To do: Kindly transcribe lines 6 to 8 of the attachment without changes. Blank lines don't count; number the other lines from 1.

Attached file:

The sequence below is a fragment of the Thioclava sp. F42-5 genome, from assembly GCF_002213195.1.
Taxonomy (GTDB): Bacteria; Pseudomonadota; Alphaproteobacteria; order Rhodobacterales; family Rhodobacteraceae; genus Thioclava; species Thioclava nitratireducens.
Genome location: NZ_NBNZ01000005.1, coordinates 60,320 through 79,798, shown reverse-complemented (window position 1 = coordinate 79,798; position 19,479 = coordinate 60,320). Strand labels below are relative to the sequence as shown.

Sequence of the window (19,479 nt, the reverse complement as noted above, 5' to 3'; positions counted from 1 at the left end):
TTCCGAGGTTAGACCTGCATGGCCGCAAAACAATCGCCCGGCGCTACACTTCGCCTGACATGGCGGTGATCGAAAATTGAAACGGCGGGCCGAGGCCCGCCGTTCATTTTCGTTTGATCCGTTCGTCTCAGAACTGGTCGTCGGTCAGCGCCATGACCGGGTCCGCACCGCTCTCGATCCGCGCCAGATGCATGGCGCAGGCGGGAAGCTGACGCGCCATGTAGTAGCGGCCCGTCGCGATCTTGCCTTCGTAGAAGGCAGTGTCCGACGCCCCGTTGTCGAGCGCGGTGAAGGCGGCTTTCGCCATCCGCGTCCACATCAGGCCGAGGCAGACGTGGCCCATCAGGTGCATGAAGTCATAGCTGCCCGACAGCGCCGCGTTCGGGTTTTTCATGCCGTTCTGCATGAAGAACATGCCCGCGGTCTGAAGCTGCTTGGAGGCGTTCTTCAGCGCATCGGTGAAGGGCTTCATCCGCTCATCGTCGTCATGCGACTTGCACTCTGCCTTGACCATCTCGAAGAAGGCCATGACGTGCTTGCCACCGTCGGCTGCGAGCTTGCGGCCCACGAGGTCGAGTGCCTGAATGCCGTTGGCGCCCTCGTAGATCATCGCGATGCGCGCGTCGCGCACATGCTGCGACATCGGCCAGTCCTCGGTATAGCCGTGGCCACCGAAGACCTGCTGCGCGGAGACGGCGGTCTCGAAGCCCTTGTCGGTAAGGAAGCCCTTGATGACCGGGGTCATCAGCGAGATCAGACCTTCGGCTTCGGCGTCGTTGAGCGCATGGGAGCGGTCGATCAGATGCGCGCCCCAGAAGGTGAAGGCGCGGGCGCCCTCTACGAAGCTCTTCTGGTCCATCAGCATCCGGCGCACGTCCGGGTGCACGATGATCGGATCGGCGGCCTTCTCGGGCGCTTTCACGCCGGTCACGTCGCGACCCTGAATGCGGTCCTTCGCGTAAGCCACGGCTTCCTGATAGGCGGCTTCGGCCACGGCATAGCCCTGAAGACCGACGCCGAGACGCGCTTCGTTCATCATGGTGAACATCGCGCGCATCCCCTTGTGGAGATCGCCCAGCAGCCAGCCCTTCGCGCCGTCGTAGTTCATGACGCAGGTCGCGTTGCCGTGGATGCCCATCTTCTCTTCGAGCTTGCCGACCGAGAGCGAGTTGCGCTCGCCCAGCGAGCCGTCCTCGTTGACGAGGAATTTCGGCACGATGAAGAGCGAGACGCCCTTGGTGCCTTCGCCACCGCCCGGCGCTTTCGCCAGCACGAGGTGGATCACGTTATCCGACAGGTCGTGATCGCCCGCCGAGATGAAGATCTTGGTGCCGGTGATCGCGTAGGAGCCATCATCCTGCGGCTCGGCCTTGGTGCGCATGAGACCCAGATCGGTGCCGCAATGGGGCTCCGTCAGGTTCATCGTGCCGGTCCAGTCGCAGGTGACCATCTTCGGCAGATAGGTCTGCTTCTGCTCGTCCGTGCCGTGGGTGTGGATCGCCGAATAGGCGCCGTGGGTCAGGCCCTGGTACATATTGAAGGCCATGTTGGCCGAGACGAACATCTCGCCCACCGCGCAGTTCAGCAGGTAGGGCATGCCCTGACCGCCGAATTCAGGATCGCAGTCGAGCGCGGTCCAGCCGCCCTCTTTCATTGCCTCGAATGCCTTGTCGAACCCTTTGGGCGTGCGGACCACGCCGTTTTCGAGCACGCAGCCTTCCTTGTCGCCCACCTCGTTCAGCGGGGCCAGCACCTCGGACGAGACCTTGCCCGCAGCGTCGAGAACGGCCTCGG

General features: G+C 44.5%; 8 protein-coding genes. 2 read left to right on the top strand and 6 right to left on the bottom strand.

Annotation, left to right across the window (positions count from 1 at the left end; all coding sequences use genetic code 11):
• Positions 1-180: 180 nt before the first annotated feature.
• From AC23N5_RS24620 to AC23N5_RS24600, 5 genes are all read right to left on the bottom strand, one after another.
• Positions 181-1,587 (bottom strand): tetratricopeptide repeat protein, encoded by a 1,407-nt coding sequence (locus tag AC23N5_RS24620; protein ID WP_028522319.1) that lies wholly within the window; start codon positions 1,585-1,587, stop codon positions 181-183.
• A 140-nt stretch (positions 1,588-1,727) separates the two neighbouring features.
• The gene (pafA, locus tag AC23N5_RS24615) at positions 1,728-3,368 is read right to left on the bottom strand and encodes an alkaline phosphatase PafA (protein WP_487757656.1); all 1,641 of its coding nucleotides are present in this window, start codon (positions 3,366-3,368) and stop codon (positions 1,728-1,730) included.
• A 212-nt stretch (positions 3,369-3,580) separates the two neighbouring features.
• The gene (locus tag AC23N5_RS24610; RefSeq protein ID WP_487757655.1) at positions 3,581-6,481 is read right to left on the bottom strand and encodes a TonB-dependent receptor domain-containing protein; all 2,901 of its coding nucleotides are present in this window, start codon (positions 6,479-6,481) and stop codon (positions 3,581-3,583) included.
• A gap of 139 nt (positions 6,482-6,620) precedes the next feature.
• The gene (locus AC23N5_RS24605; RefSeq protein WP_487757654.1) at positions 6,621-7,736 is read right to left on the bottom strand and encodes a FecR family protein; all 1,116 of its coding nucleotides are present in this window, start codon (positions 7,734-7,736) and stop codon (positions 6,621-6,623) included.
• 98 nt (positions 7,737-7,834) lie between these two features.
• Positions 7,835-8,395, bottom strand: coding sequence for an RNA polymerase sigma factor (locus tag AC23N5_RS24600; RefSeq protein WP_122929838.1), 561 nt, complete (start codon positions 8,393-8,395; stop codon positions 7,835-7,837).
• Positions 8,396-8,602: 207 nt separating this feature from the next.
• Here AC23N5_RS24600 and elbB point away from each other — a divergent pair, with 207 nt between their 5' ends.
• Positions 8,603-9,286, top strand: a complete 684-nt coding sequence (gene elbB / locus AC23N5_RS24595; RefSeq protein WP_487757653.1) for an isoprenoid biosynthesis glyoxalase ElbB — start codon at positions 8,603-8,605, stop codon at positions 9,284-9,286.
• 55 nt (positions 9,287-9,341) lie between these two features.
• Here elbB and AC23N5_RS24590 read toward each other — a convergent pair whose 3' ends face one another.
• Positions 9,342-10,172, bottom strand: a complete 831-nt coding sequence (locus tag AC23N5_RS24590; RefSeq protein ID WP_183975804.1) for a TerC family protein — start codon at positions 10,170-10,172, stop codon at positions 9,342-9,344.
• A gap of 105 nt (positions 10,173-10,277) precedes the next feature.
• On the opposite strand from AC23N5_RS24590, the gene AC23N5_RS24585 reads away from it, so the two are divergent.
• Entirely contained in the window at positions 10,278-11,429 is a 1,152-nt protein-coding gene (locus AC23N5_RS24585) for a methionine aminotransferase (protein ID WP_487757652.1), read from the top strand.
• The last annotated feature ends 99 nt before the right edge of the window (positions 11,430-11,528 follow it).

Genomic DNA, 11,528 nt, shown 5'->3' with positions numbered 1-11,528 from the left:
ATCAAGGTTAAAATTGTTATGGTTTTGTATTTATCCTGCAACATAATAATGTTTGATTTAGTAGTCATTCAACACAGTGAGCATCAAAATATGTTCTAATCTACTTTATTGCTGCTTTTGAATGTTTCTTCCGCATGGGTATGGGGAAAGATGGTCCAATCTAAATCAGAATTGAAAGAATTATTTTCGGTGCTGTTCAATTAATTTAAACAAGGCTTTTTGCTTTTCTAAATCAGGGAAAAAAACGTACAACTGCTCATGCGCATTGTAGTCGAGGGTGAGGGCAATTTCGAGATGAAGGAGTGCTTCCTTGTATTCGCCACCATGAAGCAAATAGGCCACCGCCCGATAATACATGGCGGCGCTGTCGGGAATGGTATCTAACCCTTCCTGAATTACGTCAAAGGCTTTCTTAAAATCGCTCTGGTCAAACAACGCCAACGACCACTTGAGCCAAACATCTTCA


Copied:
General features: G+C 44.5%; 8 protein-coding genes. 2 read left to right on the top strand and 6 right to left on the bottom strand.

Annotation, left to right across the window (positions count from 1 at the left end; all coding sequences use genetic code 11):
• Positions 1-180: 180 nt before the first annotated feature.